Shrivel is quite effective against our deck and is not something that we want to have played against us.

My pick: Shrivel

Pack 2 pick 10:


Angelheart Vial is a card that I’ve gone back and forth on. It needs to be played early to be effective, and even then it’s slow. Explosive Revelation is also slow, but we want to be able to draft Red in pack three and can’t afford to pass a late removal spell like this without expecting a negative result. There aren’t any one-mana spells in our deck yet which means that the Explosive Revelation should be consistent enough to play.

My pick: Explosive Revelation

Pack 2 pick 11:


My pick: Inquisition of Kozilek

Pack 2 pick 12:


My pick: Aura Finesse

Pack 2 pick 13:


My pick: Goblin Arsonist

Pack 2 pick 14:


My pick: Death Cultist

Pack 2 pick 15:

Pack two wasn’t quite as good as pack one, though Magmaw is an awesome card for our archetype. Unless pack three is really bad, we’ll end up with a solid deck that should be able to win the draft.

Pack 3 pick 1:


Ohhhh, a Brimstone Mage!

My pick: All is Dust

Pack 3 pick 2:


There are some solid creatures here, but Staggershock is simply on another level by itself.

My pick: Staggershock

Pack 3 pick 3:


Tuktuk the Explorer is going to be more effective than Spawning Breath or Bloodrite Invoker because it provides more than either card offers. It’s unlikely that the opponent is going to attack into Tuktuk which makes it a perfect roadblock for only three mana. Tuktuk can also be used in conjunction with Bloodthrone Vampire and Magmaw to make a 5/5 if we’re in search of some offense.

My pick: Tuktuk the Explorer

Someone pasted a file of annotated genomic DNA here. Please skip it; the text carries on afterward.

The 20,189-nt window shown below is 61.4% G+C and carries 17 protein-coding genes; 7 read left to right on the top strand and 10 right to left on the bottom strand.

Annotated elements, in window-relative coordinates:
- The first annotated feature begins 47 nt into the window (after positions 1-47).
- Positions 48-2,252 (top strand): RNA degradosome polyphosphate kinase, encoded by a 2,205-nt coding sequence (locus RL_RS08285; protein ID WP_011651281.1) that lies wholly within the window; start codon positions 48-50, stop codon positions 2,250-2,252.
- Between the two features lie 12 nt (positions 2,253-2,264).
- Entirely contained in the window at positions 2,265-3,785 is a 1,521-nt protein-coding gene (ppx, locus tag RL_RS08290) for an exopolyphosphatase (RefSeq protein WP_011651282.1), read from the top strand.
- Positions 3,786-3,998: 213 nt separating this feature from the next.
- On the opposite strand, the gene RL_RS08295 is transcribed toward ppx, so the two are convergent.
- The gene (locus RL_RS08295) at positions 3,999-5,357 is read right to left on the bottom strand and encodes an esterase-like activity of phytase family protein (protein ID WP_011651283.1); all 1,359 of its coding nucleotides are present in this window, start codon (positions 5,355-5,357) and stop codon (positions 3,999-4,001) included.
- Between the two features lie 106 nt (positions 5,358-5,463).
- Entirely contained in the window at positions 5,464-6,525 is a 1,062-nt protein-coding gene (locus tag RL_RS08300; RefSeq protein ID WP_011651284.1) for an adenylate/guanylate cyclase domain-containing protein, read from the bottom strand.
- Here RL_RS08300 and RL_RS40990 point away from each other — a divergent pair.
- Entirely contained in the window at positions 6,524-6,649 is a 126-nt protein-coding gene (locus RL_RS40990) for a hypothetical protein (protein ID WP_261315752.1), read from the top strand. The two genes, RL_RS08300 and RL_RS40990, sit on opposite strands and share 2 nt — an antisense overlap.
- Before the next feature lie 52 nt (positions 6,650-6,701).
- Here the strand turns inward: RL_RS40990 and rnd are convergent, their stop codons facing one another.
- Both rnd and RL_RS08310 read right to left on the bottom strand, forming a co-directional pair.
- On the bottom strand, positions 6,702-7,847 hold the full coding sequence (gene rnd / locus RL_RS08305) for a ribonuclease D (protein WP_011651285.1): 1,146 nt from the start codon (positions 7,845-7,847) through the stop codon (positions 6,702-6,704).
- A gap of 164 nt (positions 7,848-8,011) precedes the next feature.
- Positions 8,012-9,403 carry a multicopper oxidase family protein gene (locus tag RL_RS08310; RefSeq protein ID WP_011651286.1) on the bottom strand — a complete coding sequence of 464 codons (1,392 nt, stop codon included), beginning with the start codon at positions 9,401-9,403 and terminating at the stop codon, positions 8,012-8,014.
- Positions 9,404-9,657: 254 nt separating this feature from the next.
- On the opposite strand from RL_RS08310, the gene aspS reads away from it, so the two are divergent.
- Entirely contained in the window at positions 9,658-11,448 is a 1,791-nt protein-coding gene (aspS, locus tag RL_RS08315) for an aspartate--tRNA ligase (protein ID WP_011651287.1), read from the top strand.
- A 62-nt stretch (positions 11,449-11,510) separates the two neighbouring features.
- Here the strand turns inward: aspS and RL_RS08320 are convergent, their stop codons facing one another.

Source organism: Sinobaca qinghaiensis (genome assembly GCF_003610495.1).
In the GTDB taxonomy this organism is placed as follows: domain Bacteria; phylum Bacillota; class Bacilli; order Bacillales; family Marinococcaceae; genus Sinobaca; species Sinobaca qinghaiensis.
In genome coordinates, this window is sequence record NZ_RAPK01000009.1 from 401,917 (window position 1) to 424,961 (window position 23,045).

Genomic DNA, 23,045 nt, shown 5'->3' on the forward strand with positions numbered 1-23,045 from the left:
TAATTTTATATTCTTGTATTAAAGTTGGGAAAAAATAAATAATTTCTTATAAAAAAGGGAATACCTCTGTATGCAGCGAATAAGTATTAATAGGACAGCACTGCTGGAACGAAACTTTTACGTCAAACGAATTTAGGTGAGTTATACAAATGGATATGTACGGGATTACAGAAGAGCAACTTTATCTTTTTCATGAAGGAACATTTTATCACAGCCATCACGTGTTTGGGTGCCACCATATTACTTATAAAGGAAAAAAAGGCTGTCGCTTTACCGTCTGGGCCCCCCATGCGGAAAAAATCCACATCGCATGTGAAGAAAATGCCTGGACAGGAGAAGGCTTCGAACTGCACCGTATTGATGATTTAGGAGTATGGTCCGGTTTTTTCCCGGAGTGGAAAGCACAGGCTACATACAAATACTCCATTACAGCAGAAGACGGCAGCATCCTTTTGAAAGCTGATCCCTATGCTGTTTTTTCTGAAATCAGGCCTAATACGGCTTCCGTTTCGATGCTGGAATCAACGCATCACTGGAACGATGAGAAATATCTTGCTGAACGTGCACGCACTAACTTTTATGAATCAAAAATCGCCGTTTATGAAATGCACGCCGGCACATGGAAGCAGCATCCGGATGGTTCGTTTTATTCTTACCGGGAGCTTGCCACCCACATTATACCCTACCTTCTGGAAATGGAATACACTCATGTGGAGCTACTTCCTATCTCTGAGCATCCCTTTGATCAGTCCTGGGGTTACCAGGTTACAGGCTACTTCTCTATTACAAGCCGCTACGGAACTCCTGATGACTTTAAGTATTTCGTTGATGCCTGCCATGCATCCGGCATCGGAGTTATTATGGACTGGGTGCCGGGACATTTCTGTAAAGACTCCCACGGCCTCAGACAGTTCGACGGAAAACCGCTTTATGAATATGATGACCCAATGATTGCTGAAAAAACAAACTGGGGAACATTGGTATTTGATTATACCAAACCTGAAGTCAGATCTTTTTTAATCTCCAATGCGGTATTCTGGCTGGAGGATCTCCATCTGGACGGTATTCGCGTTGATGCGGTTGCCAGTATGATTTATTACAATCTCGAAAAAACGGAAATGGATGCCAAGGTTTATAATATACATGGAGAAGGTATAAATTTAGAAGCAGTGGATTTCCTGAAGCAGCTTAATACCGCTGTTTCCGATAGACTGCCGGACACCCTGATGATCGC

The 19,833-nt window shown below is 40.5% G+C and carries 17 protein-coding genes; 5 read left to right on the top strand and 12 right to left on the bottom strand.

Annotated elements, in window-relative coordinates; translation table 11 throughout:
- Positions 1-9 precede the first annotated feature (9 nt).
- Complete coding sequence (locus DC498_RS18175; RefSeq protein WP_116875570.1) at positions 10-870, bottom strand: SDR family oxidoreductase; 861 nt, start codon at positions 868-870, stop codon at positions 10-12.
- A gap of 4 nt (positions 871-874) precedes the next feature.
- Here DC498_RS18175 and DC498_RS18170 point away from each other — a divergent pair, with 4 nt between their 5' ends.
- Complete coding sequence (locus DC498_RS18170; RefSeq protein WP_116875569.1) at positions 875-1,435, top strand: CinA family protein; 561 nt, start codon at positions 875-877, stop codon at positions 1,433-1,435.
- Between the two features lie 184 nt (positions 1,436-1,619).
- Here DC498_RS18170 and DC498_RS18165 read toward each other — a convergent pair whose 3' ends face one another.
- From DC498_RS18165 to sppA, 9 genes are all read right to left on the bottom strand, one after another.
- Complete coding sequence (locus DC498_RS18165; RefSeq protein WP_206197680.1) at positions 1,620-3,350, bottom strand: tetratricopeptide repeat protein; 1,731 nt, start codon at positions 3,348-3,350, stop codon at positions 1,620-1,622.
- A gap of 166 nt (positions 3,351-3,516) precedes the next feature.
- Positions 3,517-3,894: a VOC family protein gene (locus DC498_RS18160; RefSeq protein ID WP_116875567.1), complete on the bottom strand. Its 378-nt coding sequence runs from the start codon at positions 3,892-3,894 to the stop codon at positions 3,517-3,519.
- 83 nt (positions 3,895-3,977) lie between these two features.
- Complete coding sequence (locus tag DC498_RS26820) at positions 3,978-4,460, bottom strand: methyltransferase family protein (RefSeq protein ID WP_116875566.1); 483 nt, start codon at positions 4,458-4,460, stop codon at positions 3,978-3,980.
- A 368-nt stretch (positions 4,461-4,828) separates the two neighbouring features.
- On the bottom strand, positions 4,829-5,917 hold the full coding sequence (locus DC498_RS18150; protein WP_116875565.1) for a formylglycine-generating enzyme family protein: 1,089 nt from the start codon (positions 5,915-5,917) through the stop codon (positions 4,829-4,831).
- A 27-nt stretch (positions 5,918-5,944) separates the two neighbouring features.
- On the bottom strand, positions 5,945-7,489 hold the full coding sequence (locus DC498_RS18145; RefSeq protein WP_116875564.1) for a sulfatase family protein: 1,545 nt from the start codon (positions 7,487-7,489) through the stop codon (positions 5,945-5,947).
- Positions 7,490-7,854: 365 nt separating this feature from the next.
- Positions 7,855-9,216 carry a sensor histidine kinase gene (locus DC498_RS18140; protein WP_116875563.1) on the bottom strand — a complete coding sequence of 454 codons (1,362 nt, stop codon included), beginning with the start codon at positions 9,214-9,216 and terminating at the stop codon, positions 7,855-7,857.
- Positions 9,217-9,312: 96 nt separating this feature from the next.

Pack 3 pick 4:


It’s unlikely that we’re going to play with Akoum Boulderfoot or Ogre Sentry. We’ve already got a Bala Ged Scorpion to do what the Boulderfoot would do. Venerated Teacher is the best card in the pack and an easy way for us to lose a game.

My pick: Venerated Teacher

Pack 3 pick 5:


Virulent Swipe is a rather situational removal spell because it requires too much to be good. It’s at its “best” with tokens because they’re more disposable than real creatures, and if we’re being attacked by a huge monster, then it can be good. However, it is going to be underwhelming most of the time. Thought Gorger is not very good either. It’s best in the very late game where we’ve drawn more lands that are of no further use to us, a situation that doesn’t come up often; it’s not very good against Guard Duty or Narcolepsy. Pathrazer of Ulamog is not something we’re likely to be able to cast, but could prove useful if we end up in a matchup that involving long drawn-out games.

My pick: Pathrazer of Ulamog

Pack 3 pick 6:


Goodness, this pack is stacked! Please sir, may I have another?

My pick: Vendetta

Pack 3 pick 7: